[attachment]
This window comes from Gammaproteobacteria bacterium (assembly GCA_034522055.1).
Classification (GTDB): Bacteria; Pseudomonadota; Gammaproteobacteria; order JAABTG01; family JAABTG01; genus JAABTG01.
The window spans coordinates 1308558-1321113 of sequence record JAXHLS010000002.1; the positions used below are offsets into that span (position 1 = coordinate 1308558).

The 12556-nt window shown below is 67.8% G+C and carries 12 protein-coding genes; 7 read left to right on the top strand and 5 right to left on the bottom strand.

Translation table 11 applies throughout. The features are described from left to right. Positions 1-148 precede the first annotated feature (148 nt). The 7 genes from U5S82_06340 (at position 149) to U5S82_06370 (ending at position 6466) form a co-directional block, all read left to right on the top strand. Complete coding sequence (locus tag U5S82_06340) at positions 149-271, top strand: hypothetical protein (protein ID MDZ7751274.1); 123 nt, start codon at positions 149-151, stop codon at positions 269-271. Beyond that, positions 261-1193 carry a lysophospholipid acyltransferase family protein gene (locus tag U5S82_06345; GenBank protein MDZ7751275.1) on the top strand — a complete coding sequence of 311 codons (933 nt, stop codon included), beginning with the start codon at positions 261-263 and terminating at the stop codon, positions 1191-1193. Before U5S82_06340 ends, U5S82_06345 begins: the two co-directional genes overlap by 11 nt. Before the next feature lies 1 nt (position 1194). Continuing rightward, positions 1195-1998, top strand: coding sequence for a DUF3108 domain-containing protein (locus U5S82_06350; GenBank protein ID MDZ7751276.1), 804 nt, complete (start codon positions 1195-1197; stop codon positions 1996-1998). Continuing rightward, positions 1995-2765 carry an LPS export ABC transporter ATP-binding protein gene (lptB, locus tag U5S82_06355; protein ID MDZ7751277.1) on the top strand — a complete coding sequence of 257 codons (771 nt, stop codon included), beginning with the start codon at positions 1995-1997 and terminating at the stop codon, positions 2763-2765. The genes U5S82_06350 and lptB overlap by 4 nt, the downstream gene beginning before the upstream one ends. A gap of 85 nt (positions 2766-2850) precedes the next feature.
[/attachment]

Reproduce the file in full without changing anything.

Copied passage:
This window comes from Gammaproteobacteria bacterium (assembly GCA_034522055.1).
Classification (GTDB): Bacteria; Pseudomonadota; Gammaproteobacteria; order JAABTG01; family JAABTG01; genus JAABTG01.
The window spans coordinates 1308558-1321113 of sequence record JAXHLS010000002.1; the positions used below are offsets into that span (position 1 = coordinate 1308558).

The 12556-nt window shown below is 67.8% G+C and carries 12 protein-coding genes; 7 read left to right on the top strand and 5 right to left on the bottom strand.

Translation table 11 applies throughout. The features are described from left to right. Positions 1-148 precede the first annotated feature (148 nt). The 7 genes from U5S82_06340 (at position 149) to U5S82_06370 (ending at position 6466) form a co-directional block, all read left to right on the top strand. Complete coding sequence (locus tag U5S82_06340) at positions 149-271, top strand: hypothetical protein (protein ID MDZ7751274.1); 123 nt, start codon at positions 149-151, stop codon at positions 269-271. Beyond that, positions 261-1193 carry a lysophospholipid acyltransferase family protein gene (locus tag U5S82_06345; GenBank protein MDZ7751275.1) on the top strand — a complete coding sequence of 311 codons (933 nt, stop codon included), beginning with the start codon at positions 261-263 and terminating at the stop codon, positions 1191-1193. Before U5S82_06340 ends, U5S82_06345 begins: the two co-directional genes overlap by 11 nt. Before the next feature lies 1 nt (position 1194). Continuing rightward, positions 1195-1998, top strand: coding sequence for a DUF3108 domain-containing protein (locus U5S82_06350; GenBank protein ID MDZ7751276.1), 804 nt, complete (start codon positions 1195-1197; stop codon positions 1996-1998). Continuing rightward, positions 1995-2765 carry an LPS export ABC transporter ATP-binding protein gene (lptB, locus tag U5S82_06355; protein ID MDZ7751277.1) on the top strand — a complete coding sequence of 257 codons (771 nt, stop codon included), beginning with the start codon at positions 1995-1997 and terminating at the stop codon, positions 2763-2765. The genes U5S82_06350 and lptB overlap by 4 nt, the downstream gene beginning before the upstream one ends. A gap of 85 nt (positions 2766-2850) precedes the next feature.